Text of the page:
I was probably about eighteen years old when I discovered my mom’s journal. I certainly wasn’t looking for it – I just happened to notice it nestled between the hundreds of books on our wall-length bookshelves. Every so often, I went to the lower level of our house to peruse the books to see if there was anything I could read. On that day, I found the most important piece of writing on those shelves.
My mom has never been much for journal writing – at least not to my knowledge. She was an open book, and I knew all about her life and desires. She hid nothing from her only daughter. So when I picked up this leather-bound journal and flipped through the half-written pages, I was a little confused to say the least. What did she feel so compelled to write about within only the first thirty pages of this journal?
The curiosity overwhelmed me. I knew I shouldn’t have read her private words, but I had to know more.
Prayers. That’s what the journal contained in those few pages. With each entry, she started off with Dear God and shared for one to two more pages. As I unashamedly skimmed to look for just the “good stuff,” I discovered that my mom found a way to communicate more intimately with her God. This is so sincere! I thought.
I was about to put the journal back on the shelf until I paused at the last entry, which was written three years prior. This particular entry was lengthier than the others and more raw. In this prayer, my mom wrote one confession that I NEVER heard her say aloud.
I am filled with a lot of regret. As I look back, I wish that I would’ve taught my children more about You. I wish I would’ve taught them how to pray to You and how great You really are. Now that they are growing up, I’m afraid it’s too late.
This astounded me. I thought I knew everything about my mom, but I didn’t know this. Did she really have regret? I couldn’t believe what I was reading, but sympathy for her was the first emotion I could feel.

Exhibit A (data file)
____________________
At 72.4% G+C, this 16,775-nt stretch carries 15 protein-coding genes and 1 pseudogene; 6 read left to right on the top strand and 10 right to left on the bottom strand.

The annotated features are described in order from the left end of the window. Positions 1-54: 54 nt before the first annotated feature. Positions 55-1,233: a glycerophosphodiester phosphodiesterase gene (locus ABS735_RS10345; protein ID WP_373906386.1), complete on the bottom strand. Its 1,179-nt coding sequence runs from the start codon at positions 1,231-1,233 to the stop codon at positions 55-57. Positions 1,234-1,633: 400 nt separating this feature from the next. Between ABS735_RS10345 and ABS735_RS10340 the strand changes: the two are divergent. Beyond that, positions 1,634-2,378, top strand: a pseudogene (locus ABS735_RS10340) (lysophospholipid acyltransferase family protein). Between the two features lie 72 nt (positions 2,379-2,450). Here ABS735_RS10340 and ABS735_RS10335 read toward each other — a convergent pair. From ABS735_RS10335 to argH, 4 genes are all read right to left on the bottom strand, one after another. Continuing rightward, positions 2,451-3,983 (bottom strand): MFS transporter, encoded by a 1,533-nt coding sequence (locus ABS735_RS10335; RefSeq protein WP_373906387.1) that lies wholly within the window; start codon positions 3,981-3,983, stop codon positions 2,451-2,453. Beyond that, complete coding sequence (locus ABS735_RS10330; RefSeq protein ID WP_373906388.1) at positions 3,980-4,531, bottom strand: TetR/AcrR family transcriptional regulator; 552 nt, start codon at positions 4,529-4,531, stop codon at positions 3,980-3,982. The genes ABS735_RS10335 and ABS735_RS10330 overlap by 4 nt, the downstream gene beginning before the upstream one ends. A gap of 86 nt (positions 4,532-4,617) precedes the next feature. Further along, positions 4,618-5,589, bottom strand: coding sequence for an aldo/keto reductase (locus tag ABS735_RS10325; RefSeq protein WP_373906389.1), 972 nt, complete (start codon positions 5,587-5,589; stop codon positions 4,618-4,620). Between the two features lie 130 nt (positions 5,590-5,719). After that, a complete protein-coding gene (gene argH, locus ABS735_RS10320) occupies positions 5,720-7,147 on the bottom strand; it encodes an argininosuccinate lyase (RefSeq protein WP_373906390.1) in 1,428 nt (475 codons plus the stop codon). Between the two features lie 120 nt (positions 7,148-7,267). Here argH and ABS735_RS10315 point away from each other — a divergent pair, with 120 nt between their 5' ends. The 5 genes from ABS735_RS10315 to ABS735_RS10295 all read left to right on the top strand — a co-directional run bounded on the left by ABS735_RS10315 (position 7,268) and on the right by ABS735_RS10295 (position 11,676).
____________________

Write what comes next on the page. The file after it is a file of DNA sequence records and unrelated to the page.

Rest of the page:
My mom proceeded to share all the ways she attempted to teach us about God, from attending church here and there to praying at the dinner table once in a while. To her, it just wasn’t enough. What she didn’t know, though, was that it actually was.
My journey towards finding my own belief system was certainly a roller coaster ride throughout my life; however, now that I’m in my thirties, I see the world differently and I also see my faith differently.
The root of that all began with my mom. See, her desire to believe in God and draw closer to Him has always been in existence. I could see that even when I was a small child, only I was too young to understand that all along, she was planting seeds within me that wouldn’t harvest until my adulthood. In that moment, my eighteen-year-old mind knew it, and now my mid-thirty-year-old mind knows it even more.
I’m not yet a mother, and I certainly don’t claim to know what it feels like to regret how one has raised her children. I cannot pretend to understand the feeling of missing the mark as a parent, so I can’t really contribute to that conversation. But as a mother’s daughter, I want to encourage all the mom’s who may resonate with these feelings: Even the smallest attempts that you’ve made have planted seeds within your children.
My continuous pursuit of drawing closer to God has a foundation that began many years ago by watching my mom. She didn’t always get it right, and that’s okay. I don’t, either. But her willingness to try has turned the tide on not only myself, but also her future grandchildren. My mother passed the baton to me, and I will one day pass it down to my children. She sparked generational change and didn’t even know it.
When I finally closed her journal that day, I felt thankful. My mom was given a purpose when she raised us and is now seeing it manifested. This gives me hope to believe that even in what we perceive to be a failure, there is triumph.